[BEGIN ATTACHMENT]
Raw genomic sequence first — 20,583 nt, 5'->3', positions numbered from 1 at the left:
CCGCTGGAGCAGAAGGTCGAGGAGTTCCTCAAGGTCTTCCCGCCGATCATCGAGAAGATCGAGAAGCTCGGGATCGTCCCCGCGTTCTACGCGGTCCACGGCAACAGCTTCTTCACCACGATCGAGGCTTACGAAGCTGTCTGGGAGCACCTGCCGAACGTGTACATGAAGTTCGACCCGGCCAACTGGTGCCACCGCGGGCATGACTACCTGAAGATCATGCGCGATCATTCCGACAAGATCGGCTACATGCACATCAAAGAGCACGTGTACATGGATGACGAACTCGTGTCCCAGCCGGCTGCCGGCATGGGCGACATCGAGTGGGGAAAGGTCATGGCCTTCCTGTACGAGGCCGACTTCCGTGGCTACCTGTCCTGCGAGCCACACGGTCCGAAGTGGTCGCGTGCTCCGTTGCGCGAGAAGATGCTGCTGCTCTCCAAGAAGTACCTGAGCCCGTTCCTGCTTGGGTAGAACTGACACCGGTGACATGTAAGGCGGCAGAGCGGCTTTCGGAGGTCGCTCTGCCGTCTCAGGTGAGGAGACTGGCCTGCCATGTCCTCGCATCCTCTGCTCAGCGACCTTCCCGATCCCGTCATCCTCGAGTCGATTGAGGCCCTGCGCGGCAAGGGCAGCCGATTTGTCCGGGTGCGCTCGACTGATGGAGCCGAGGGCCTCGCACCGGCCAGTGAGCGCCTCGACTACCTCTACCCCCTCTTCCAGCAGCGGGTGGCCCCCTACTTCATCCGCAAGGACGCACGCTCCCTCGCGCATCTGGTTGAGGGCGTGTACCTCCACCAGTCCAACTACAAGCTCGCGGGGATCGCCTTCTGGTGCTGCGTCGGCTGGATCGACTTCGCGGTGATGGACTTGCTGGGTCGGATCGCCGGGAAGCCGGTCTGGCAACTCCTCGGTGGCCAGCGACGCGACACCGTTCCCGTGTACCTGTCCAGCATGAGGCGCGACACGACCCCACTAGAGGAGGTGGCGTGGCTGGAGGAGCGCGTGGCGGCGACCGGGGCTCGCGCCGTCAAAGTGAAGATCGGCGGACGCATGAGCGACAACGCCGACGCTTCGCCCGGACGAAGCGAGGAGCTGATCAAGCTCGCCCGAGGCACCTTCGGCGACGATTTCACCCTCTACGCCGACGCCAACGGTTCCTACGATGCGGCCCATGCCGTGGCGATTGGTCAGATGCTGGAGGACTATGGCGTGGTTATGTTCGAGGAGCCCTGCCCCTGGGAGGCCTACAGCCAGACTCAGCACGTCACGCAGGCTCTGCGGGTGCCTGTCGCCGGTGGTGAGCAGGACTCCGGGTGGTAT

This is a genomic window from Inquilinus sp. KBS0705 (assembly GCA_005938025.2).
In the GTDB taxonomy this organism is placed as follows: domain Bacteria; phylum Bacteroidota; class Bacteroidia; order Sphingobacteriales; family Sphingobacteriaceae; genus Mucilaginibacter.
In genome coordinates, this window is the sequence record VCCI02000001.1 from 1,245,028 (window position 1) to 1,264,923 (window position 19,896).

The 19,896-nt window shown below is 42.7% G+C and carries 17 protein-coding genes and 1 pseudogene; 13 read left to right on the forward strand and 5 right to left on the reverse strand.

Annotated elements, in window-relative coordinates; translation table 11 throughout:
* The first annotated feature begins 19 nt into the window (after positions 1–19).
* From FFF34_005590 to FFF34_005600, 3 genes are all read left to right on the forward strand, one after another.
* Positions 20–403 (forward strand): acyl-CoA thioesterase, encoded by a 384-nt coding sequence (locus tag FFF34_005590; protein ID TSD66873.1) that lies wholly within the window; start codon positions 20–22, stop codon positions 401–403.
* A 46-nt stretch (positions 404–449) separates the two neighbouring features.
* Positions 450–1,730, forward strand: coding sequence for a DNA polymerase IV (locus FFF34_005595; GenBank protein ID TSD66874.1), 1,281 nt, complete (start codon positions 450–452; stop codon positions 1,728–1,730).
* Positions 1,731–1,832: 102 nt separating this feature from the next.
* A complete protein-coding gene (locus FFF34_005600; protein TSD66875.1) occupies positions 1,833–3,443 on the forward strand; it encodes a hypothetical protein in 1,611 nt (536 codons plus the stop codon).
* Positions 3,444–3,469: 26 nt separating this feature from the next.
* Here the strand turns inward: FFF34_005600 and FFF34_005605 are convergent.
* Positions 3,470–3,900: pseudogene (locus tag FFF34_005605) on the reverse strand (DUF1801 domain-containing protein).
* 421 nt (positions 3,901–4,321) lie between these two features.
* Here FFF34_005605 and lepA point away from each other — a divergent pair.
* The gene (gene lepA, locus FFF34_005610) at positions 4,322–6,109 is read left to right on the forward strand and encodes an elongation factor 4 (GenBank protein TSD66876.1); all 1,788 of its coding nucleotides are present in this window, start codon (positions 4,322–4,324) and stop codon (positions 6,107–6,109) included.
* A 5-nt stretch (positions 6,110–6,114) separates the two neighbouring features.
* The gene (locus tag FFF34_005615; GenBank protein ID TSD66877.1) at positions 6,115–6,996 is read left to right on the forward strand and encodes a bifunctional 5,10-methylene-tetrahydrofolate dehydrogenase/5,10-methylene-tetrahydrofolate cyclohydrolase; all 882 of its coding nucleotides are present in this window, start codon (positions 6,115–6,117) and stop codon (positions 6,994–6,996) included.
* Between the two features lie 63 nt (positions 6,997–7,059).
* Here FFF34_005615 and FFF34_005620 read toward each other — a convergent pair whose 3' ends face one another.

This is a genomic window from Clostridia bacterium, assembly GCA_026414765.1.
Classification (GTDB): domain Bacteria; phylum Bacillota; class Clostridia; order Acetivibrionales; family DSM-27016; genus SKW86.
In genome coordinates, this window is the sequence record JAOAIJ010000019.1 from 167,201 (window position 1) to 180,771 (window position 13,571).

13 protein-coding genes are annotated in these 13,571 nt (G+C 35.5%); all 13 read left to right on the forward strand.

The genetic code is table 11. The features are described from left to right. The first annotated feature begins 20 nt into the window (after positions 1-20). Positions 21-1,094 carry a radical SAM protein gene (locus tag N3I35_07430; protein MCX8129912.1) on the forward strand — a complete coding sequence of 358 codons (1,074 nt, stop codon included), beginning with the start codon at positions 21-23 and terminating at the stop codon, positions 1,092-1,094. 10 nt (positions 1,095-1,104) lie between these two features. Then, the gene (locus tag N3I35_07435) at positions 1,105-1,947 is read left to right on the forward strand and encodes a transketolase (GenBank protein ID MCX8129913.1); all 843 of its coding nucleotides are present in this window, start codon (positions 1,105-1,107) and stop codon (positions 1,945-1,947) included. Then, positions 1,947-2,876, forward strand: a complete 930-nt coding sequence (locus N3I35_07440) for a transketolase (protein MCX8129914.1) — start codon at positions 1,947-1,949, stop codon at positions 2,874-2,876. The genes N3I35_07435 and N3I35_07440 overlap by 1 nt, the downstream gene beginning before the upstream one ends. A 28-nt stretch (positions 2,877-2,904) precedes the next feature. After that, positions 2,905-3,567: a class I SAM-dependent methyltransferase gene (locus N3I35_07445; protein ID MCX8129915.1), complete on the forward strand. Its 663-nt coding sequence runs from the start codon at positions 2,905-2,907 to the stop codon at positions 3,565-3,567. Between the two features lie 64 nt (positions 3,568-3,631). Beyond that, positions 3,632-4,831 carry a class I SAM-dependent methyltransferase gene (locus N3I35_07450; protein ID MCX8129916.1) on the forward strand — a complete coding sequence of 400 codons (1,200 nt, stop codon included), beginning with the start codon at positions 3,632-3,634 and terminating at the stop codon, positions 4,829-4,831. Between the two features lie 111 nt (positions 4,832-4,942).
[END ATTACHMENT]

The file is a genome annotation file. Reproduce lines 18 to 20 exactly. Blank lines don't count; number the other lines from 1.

* 421 nt (positions 3,901–4,321) lie between these two features.
* Here FFF34_005605 and lepA point away from each other — a divergent pair.
* The gene (gene lepA, locus FFF34_005610) at positions 4,322–6,109 is read left to right on the forward strand and encodes an elongation factor 4 (GenBank protein TSD66876.1); all 1,788 of its coding nucleotides are present in this window, start codon (positions 4,322–4,324) and stop codon (positions 6,107–6,109) included.